FACT: The Claims Office goal is to acknowledge each Notice of Loss within 30 days of receiving it. While we realize that the time of acknowledgment varies,we are striving to adhere to and achieve this goal consistently. Factors that may affect a longer waiting period include the high volume of claims that are coming in and the additional documentation needed to protect the identity of claimants when a third-party representative is used in lieu of the claimant submitting their own NOL.
Myth: FEMA will only use NRCS plans to pay you what they want to pay you.
FACT: NRCS plans are developed with current market values in consideration and those values are reevaluated for accuracy every 30 days to ensure accurate representation of real time costs. The Hermit’s Peak/Calf Canyon Claims Office and NRCS are aware that the prices of goods and services may fluctuate over time. If a claimant incurs additional cost while implementing the plan, the claimant can reopen the claim through the supplementation process and request additional compensation to address the cost increase. NRCS Conservation Restoration Plans,in most cases,are only a portion of the claim.You will alwaysbe in control of your claim. If you disagree with an NRCS Conservation Plan or other estimate, you can submit your own third- party estimates. If you disagree with a compensation offer, you can appeal, and arbitrate or go to court.
Myth: Third-party estimates will be processed just as quickly as those Notices of Loss that include an NRCS plan.
FACT: All third-party estimates will require additional review by the Claims Office and may include requests for additional documentation and field visits if necessary. Third-Party estimates may take additional time to process in comparison to line items developed within the scope of a Conservation Restoration Plan from the NRCS.
Myth: You must perform repairs recommended in NRCS Conservation Restoration Plans to receive compensation.
FACT: The Claims Office provides compensation based on the NRCS Conservation Restoration Plans and is not implementing or requiring implementation of the plan as part of the Conservation Restoration plan. NRCS provides implementation practice standards and specifications as a service to landowners who choose to implement practices listed in the plan. The Claims Office makes payments based on NRCS plans directly to the claimant.
Myth: NRCS staff are FEMA employees.
FACT: NRCS staff are not FEMA employees. FEMA’s Hermits Peak/Calf Canyon Claims Office and the USDA’s Natural Resources Conservation Service (NRCS) are both federal agencies working in partnership to offer claimants an opportunity to request a comprehensive Conservation Restoration Plan. This partnership with the Claims Office is meant to help the claimant expedite the claims process and provide the service to claimants free of charge. Under this partnership, NRCS plans will include cost estimates for recovery actions allowable for compensation under the Claims Office. The Claims Office and NRCS have a three-year Memorandum of Understanding in place. NRCS plans to offer this service to landowners impacted by the Hermit’s Peak/Calf Canyon Fire and floods as long as the partnership is in place. We encourage all landowners whose natural resources were impacted by the Hermit’s Peak/Calf Canyon Fire to take advantage of this partnership. The focus of the Claims Office is to ensure all claimants receive full compensation under the law.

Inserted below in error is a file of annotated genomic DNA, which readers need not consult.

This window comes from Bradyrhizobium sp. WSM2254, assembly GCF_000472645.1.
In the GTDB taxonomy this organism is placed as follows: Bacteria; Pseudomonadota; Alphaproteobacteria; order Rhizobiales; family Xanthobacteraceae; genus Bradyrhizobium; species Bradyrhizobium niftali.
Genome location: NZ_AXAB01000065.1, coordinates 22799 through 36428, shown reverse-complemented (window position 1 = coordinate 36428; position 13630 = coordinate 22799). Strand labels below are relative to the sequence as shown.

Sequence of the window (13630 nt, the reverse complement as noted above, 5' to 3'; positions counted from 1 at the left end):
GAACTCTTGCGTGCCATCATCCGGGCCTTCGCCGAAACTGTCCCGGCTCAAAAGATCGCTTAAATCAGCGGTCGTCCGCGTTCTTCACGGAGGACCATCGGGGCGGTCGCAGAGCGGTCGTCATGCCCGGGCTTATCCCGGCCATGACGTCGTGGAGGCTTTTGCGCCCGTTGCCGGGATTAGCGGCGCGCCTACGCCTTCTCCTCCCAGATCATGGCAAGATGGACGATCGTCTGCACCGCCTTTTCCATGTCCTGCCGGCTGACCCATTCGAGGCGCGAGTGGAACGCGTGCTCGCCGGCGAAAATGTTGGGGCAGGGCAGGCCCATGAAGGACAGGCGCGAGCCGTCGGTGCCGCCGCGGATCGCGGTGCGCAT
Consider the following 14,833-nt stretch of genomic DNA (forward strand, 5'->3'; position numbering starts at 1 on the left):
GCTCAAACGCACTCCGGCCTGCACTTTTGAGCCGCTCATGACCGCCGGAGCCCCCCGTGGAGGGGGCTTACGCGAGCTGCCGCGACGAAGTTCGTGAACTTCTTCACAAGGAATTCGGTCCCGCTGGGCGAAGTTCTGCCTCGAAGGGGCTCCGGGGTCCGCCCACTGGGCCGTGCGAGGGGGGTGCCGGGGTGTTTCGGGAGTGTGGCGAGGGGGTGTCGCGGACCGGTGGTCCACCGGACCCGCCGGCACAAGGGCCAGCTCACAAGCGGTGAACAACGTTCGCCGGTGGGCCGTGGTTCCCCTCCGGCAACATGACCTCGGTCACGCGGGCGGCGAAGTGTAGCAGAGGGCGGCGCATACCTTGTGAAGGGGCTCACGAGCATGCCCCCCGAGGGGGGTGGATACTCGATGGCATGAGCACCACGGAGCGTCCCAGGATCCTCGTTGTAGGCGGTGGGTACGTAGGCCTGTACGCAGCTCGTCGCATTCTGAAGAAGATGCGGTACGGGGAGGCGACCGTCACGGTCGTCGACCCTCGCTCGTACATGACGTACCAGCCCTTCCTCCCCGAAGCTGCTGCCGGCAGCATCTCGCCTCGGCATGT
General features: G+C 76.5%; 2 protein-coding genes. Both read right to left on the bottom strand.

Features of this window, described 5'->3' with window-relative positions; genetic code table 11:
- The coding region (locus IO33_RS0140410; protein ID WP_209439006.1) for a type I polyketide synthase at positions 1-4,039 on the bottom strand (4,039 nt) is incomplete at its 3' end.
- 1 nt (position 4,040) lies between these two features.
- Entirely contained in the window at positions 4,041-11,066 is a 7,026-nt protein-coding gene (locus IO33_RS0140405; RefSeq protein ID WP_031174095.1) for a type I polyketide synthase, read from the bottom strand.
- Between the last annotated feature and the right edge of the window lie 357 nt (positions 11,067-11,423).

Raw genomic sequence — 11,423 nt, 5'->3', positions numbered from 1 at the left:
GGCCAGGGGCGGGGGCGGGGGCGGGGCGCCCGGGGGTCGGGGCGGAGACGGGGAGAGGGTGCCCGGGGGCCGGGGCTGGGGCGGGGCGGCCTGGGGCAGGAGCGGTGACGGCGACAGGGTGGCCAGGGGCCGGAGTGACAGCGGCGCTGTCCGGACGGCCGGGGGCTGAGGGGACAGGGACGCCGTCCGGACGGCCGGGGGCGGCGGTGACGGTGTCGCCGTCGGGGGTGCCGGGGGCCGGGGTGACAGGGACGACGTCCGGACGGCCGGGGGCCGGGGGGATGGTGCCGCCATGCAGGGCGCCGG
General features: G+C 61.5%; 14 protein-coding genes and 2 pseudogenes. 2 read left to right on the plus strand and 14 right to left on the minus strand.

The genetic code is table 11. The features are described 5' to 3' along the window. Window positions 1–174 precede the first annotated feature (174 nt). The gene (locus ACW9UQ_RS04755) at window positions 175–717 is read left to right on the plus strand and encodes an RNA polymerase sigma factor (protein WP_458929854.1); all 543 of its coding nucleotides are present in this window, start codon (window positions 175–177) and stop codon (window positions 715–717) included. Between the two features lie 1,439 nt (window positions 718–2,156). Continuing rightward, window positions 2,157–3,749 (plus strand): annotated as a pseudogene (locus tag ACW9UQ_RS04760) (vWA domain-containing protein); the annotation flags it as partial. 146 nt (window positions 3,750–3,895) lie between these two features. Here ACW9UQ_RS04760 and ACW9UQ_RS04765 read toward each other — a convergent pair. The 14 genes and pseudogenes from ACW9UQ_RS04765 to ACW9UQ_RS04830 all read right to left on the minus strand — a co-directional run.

Myth: FEMA has not said how they will implement these NRCS reports.
FACT: FEMA will not be implementing the actions addressed on the NRCS plan but will provide compensation so the claimants can choose to implement some or all the actions. Under the FEMA/NRCS partnership, NRCS plans will include cost estimates for recovery actions eligible for potential compensation under the Claims Office. Plans will be developed by experienced certified NRCS planners. Plans will be provided to landowners at no cost. The Claims Office will use submitted Conservation Restoration Plans to provide compensation for the identified losses. A claimant/landowner may choose to submit a portion of the Conservation Restoration Plan or the plan in its entirety. The claimant may also opt out of receiving compensation for certain line items within the plan itself in lieu of utilizing third-party estimates.